Music biz reacts to Britain’s new tax on tech giants
The British music industry has responded positively to an announcement by the government that it is imposing a tax on tech giants as Apple, Amazon, Facebook and Google parent Alphabet.
These have been criticised for avoiding paying tax in international markets in line with the profits they make in these countries.
Philip Hammond, chancellor of the exchequer, or treasury secretary, said, “From April 2020, large social media platforms, search engines and online marketplaces will pay a 2% tax on the revenues they earn which are linked to UK users.”
The tax will apply to revenue generated from UK users beyond a £25 million (A$45.3 million) a year “allowance” and to companies that generate global revenue “from in-scope business activities in excess of £500 million ($906.6 million) per annum.”
But it will include a provision that “exempts loss-makers and reduces the effective rate of tax on businesses with very low-profit margins.”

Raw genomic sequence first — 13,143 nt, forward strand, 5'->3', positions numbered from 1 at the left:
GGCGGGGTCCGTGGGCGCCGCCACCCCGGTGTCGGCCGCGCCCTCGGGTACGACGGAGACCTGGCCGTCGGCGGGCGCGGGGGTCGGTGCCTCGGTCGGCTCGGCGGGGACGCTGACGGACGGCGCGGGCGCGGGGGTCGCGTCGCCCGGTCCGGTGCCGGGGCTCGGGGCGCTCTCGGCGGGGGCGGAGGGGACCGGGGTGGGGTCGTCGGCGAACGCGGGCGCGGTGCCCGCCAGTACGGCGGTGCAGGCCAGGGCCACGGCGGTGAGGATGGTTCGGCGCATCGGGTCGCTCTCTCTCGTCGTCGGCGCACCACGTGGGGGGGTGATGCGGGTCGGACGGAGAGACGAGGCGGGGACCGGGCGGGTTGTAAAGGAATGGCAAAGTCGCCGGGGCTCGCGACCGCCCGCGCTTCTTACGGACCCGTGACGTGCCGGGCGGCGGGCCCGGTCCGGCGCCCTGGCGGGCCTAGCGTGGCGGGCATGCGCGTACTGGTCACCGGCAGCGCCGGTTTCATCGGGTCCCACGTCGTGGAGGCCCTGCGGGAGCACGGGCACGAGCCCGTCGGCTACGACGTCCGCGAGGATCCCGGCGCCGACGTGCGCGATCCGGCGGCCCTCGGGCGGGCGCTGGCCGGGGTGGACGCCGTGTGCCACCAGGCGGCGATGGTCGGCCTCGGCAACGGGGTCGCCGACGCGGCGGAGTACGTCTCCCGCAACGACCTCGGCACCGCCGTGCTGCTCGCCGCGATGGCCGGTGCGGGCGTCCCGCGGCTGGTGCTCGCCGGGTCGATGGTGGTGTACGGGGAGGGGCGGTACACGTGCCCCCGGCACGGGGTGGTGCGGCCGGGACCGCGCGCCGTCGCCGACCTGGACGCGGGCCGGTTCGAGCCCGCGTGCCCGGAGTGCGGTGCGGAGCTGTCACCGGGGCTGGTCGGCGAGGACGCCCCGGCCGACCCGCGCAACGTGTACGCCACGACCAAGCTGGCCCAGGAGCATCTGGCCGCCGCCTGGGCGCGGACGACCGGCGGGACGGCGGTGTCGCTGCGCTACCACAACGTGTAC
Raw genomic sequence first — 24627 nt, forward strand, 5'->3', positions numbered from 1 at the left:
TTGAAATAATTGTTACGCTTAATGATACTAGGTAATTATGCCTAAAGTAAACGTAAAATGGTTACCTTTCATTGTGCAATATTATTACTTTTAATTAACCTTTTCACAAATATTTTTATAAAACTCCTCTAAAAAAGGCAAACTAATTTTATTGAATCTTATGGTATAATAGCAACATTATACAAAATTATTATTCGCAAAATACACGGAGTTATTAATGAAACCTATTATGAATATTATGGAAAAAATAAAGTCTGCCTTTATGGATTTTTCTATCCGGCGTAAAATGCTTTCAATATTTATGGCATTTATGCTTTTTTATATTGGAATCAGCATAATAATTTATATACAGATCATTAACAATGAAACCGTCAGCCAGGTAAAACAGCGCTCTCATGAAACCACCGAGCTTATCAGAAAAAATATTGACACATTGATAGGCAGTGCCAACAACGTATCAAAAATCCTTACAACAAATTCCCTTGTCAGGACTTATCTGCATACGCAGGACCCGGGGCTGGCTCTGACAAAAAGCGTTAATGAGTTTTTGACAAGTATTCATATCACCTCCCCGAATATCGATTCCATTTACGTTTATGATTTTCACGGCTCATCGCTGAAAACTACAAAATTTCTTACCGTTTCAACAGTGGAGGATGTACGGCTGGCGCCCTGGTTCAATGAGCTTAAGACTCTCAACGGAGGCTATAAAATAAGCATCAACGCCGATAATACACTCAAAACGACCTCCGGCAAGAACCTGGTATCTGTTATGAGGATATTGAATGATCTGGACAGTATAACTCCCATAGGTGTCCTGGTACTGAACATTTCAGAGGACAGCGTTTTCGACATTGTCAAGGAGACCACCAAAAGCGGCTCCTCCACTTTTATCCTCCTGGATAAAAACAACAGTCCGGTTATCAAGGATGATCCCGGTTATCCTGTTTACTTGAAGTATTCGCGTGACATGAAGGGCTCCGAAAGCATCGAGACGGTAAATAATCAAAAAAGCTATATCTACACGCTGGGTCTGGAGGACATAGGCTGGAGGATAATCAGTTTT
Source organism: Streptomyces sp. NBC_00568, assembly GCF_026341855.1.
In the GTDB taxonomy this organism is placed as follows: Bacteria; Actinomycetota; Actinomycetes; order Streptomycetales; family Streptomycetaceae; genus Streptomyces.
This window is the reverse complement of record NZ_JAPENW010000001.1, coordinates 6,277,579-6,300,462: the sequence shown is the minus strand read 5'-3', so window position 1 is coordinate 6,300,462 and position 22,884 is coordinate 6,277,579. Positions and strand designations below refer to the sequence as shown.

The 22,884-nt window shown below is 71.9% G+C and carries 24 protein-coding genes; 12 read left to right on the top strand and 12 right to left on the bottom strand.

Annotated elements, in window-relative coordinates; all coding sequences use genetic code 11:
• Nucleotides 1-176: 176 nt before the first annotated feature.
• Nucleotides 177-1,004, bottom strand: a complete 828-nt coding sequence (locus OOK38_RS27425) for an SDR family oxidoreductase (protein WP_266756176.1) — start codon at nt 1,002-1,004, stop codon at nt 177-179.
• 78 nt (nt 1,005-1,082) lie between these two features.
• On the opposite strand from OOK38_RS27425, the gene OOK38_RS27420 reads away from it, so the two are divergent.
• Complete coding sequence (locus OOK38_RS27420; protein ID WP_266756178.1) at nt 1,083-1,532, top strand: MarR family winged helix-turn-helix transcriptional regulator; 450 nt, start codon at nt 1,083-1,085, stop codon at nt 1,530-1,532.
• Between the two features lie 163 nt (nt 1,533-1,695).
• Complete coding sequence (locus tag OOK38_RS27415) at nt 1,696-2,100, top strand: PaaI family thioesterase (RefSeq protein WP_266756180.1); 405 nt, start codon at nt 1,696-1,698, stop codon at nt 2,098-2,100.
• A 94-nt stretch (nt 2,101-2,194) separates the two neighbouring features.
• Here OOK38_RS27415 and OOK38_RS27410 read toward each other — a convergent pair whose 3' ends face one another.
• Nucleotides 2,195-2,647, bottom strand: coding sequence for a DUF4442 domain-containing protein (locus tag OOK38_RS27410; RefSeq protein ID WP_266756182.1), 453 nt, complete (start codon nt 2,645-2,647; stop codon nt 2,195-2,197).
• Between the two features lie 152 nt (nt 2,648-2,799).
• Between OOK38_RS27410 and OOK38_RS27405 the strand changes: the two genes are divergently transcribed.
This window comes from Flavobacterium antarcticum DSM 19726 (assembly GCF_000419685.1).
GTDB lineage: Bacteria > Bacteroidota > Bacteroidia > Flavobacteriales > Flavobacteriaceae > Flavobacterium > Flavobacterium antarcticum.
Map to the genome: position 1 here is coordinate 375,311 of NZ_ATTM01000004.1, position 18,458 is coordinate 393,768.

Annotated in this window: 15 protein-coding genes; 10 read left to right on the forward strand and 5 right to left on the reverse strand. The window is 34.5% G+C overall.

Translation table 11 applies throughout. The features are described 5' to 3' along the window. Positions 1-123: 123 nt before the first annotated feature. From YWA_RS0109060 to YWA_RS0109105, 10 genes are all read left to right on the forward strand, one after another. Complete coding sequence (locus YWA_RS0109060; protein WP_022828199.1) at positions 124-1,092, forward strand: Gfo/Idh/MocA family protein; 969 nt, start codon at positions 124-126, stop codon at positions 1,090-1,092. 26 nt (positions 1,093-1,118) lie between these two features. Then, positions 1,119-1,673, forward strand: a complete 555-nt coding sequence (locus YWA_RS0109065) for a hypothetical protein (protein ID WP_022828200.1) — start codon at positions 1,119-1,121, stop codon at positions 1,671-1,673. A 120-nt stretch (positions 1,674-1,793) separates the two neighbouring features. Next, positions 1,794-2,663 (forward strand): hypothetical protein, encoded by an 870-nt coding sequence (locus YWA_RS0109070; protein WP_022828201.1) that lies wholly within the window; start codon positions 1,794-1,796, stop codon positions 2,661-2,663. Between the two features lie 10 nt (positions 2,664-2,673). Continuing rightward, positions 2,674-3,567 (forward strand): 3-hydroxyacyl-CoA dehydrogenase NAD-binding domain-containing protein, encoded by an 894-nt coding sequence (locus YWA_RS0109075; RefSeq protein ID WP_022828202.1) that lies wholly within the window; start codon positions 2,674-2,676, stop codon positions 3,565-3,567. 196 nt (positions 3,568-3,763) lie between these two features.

The government calculates it will eventually end up making about £400 million ($725.3 million) per year.
“It is absolutely right that tech giants should pay more tax to the UK,” said UK Music CEO Michael Dugher.
“We look forward to working with the Government in the development of this to ensure it is carefully designed and does not turn into an online sales tax.”
UK Music also asked for assurances that the government would also be committed to issues affecting the music industry, which he reminded made a £4.4 billion ($7.9 billion) contribution to the British economy.
It cited these to include business rates, licensing and support for music in schools.
Deborah Annetts, chief executive of the Incorporated Society of Musicians, commented: “We hope that the tech tax of 2% will be used by the government to invest in the creative industries including music at this critical time as music faces serious challenges in a post-Brexit world.
“Never has there been a more important time to invest in both the music industry and music education – the key driver of the talent pipeline for one of our most important industries.”
The new Budget announced a £400 million ($725 million) in-year bonus for schools to pay for new equipment.
It also plans to implement a third of business rates for retailers over two years, if the rateable value is under £51,000 ($92, 470).